In addition, CARICOM’s intra-regional trade flows have been among the region’s most volatile, especially when considering the effects of external shocks and global market corrections on the subregion in recent times. For instance, the onset of the global economic and financial crisis in 2009 saw a 35.8% decrease in intra-regional exports against the previous year, compared to declines of 20% in the Andean Community and the Central American Common Market trading blocs. Similarly, in 2015, following the global trade collapse due to the sharp correction in oil prices and the regained strength of the US dollar, CARICOM’s intra-regional exports fell by 19%, this time in line with other trade blocs in Latin America and the Caribbean.
This is particularly relevant given that since 2012 the annual average growth rate of the world trade volume in goods and services has halved to just over 3%, from more solid 6-8% growth rates in previous decades.
The negotiation and ratification of several trade agreements has had a negligible outcome on CARICOM’s export performance, largely because of the inability of member countries to transform their production systems and move their output to the new markets opened by these trade agreements. More trade deals have not translated CARICOM’s improved integration into global value chains, and products that are extremely specialised have become less competitive over time, as has the region’s services sector.
Despite this, a case for more trade integration both at the regional and supra-regional levels is to be made. In order for Caribbean economies to further diversify their export structure, and avoid turbulence when negative price shocks hit products for export, trade facilitation is to be pursued. According to a 2015 study from the UN’s ECLAC, the higher the degree of bilateral trade complementarity between two countries or trading blocs, the greater amount of free trade there is to be generated after the signing of an agreement. Additionally, the IMF’s March 2017 “Trade Integration in Latin America and the Caribbean” report suggests that more trade, and thus better integration into global value chains, can result in knowledge spillovers and higher economic growth, which is especially the case for upstream participation in value chains as panel data regressions have shown that such outcomes bolster economic activity over time.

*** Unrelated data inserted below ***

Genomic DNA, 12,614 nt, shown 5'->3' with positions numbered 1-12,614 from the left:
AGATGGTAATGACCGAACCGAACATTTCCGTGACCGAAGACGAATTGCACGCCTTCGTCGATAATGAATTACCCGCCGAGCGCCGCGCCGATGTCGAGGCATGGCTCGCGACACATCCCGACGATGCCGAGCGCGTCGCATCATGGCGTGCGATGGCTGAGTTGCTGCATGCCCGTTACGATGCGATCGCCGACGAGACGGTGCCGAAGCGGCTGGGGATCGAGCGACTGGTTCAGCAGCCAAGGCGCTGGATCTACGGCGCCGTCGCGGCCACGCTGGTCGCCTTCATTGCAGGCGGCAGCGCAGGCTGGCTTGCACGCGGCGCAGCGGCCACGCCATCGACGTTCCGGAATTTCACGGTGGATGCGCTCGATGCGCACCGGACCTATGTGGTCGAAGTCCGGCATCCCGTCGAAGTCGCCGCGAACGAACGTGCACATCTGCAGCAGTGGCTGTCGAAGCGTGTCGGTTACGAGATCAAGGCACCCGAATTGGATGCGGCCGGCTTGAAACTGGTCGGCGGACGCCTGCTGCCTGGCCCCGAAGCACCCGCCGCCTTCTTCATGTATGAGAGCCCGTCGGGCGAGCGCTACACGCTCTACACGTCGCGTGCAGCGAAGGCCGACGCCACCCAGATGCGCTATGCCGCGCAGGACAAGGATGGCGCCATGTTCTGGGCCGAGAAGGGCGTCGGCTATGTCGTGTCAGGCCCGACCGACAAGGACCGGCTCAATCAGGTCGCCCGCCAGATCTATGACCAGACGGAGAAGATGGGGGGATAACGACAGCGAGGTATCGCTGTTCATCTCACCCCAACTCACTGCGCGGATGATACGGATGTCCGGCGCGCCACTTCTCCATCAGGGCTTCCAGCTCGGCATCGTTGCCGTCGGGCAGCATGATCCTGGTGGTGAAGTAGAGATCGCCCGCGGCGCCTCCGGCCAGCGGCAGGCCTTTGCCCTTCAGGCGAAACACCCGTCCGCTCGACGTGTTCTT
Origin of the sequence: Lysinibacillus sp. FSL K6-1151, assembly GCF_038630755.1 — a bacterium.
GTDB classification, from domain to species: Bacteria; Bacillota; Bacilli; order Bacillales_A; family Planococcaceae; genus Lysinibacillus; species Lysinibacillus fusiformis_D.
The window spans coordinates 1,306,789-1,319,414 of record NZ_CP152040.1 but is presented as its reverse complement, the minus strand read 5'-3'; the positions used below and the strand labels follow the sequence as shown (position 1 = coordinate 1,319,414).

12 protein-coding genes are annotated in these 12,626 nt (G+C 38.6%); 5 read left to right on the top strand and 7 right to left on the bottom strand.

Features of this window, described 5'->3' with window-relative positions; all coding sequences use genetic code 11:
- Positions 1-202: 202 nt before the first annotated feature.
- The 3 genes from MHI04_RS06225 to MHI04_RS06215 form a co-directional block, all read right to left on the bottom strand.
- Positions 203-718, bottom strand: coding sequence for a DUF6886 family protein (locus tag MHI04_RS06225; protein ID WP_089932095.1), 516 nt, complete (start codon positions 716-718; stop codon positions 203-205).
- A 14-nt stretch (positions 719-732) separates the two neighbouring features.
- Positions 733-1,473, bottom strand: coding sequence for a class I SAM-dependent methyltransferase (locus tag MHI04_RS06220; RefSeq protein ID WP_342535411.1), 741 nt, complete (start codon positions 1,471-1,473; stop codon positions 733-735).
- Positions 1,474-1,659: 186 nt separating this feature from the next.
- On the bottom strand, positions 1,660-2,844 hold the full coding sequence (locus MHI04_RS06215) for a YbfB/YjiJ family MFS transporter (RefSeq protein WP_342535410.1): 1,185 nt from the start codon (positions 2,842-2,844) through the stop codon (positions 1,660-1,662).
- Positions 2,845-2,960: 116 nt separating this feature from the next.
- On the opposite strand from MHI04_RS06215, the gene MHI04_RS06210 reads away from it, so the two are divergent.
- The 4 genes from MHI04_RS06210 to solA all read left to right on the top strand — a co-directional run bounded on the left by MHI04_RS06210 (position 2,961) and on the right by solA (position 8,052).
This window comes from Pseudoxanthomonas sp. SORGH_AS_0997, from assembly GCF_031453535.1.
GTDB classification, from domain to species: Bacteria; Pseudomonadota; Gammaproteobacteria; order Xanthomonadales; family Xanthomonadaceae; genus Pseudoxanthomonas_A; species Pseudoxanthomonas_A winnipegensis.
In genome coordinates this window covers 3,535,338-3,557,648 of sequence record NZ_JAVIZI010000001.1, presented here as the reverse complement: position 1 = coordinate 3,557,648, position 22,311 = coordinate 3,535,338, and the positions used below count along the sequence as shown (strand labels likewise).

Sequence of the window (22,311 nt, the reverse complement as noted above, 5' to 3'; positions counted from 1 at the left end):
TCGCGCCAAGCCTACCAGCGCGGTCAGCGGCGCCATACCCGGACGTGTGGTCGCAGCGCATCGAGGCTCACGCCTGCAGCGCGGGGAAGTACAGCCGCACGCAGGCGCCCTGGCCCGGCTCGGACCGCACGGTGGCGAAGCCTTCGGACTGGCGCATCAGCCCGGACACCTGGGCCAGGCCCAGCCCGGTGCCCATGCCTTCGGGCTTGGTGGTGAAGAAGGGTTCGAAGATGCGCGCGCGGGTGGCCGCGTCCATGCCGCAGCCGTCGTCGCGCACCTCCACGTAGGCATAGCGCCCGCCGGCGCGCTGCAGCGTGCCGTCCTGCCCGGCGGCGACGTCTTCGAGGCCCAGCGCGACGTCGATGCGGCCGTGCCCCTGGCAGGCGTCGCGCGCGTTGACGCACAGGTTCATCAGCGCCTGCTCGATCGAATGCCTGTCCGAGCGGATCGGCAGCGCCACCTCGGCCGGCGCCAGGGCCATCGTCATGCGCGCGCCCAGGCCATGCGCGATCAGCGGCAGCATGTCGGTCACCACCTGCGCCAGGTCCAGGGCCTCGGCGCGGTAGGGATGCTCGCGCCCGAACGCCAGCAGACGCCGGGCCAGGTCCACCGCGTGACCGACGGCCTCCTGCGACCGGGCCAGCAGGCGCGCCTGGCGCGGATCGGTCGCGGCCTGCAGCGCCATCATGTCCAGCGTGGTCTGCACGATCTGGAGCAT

Single Market Implementation
A more decisive regional initiative to enact and implement the most relevant provisions of the CSME has been gaining momentum over the past months. The 39th Regular Meeting of Heads of Government of CARICOM in July 2018 saw the granting of free movement of labour for 10 categories of certified, skilled workers from all CSME member states, as well as the possibility of family reunification for workers in Barbados, Grenada, Jamaica, Saint Lucia, Saint Vincent and the Grenadines, Haiti and Suriname. Similarly, intra-CARICOM visa-free travel was granted for Haitian citizens.
Business leaders across the region have applauded the revived momentum in the application of CSME mechanisms. Christopher Alcazar, president of the T&T Manufacturers Association, told OBG that he welcomed the recent developments and urged policymakers to support national trade facilitation frameworks, particularly as they affect the operations of the most relevant regulatory and border control agencies. Alcazar added that intra-regional competition would help CARICOM manufacturers to increase productivity and thus compete more effectively in the global market. Following the meeting of heads of state in July 2018, a special CSME meeting in November 2018 will be hosted in the Port of Spain, Trinidad, where it is expected that CARICOM members will make the full implementation of CSME prerogatives the focus of the agenda. Among the topics set to be discussed at the conference are the conclusion of an open skies agreement for the CARICOM region currently in the pipeline, as well as other legal and policy details that will allow for the full implementation of the Revised Treaty of Chaguaramas.
“We are looking forward to the ratification of the open skies agreement,” Garvin Medera, CEO of Caribbean Airlines, told OBG. “This would effectively allow all airlines based in the community to establish flights within the jurisdiction without needing additional permits. CARICOM-based airlines could fly more easily in the community, which would boost regional air travel.”